Meditations, Reflections, Bible Studies, and Sermons from Kowloon Union Church  

KUC Is A Caring Community

A sermon preached at Kowloon Union Church on Sunday 31st August 2008 by Rev. Kwok Nai Wang. The scripture readings that day were Psalm 51 and Matthew 18:1-22.

The Christian Church was founded by Jesus Christ, based upon his new commandment, “Love one another” (Jn 13:34 and 15:12). Because of this, nobody ever challenged that a local church such as KUC is a caring community.

But to love one another or to care for each other in this highly urbanized world is not easy at all.

First, the urban centres are generally very crowded. We all live in a concrete jungle, so to speak. The lack of physical space is detrimental to our well-being. Insufficient personal space easily makes us imbalanced psychologically. When too many people live in a jammed area, they can easily fall into the pit of fierce competition. As we all know, in any type of competition, there’s bound to have people who fail. Those who fail might not cope well. Some even resort to hate.

In a secularized urban world, people tend to protect their own ego. This undoubtedly would lead to not trusting other people. Instead of a “personal” world, we now live in an impersonal world. People cannot relate to each other comfortably. Indeed this world is full of broken relationships. Two months ago, in the city of Vienna, there was a middle-aged man who hacked his sister, brother-in-law and another brother to death. He felt that he was not accepted by his family members despite the fact that they had lived together for a number of years.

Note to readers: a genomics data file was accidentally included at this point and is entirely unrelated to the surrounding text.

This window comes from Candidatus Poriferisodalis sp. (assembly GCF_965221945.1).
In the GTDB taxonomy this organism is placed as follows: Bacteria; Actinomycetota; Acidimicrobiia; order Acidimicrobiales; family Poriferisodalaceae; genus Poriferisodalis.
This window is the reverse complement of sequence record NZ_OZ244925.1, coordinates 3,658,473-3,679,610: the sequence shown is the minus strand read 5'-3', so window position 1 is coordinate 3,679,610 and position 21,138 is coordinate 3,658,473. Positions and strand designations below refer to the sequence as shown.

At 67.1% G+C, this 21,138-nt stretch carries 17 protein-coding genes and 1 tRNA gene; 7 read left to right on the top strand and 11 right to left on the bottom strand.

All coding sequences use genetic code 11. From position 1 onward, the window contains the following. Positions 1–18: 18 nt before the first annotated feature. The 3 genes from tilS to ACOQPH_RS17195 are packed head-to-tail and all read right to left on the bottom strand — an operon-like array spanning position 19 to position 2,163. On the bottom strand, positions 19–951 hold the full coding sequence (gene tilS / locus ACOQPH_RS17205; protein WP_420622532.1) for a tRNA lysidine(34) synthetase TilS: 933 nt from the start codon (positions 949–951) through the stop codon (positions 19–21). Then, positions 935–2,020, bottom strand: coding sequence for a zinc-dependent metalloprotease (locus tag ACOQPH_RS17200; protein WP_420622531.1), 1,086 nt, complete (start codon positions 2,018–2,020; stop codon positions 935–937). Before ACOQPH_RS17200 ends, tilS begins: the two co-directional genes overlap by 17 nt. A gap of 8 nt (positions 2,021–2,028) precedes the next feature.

A youth member described to me years ago that most young people treat their home as hotel. They are not aware of their own family responsibilities. They do not feel that family members belong together. So like living in a hotel, they come and go whenever they feel like it.

How about friendship? All of us have friends. But when we get together, do we discuss serious topics or just eat and drink and be merry.

We all have colleagues in work too. But is the colleagueship built on mutual exploitation and benefit or genuine care and support?

Indeed we are living in a highly complex world. Many of us have become indifferent to our loved ones and what’s going on around us.

On June 19, there was an item in the ABC evening news that a 49-year-old woman who went into a casualty ward in a hospital in Brooklyn, New York sat in a wheel chair, waited for her turn to be attended. After hours of waiting, she fell onto the floor and was in coma. Several security guards and nurses passed by her and did nothing. An hour later she was found dead. This piece of news shocked the whole country. Consequently six staff members of that hospital were suspended. It was very unnatural that a patient should die this way in a hospital which was set out to care for patients!

A church is a caring community. Yet often it cannot go beyond being a cozy fellowship. Especially in facing pressure from outside it can easily fall apart.

A case in point was about Jesus and his disciples. According to the Gospel of John, during the last supper together, Jesus had warned his disciples that “he who shares my table has lifted up his heel again me” (Jn 13:18, a direct quote from Ps. 41:9). This was to predict Peter’s denial of Jesus after Jesus’ arrest, and ealier Judas’ betrayal. Indeed after Jesus was arrested, his disciples were scattered: a close community fell apart.

In the course of recent history, in facing totalitarian governments, members of the Church attacked each other instead of caring for one another. They did that in order to save their own skins or worse still in order to enhance their own interests. During the endless political upheavals in the 1950s and especially the cultural revolution, there were a host of such tragic stories within the Church in the mainland of China.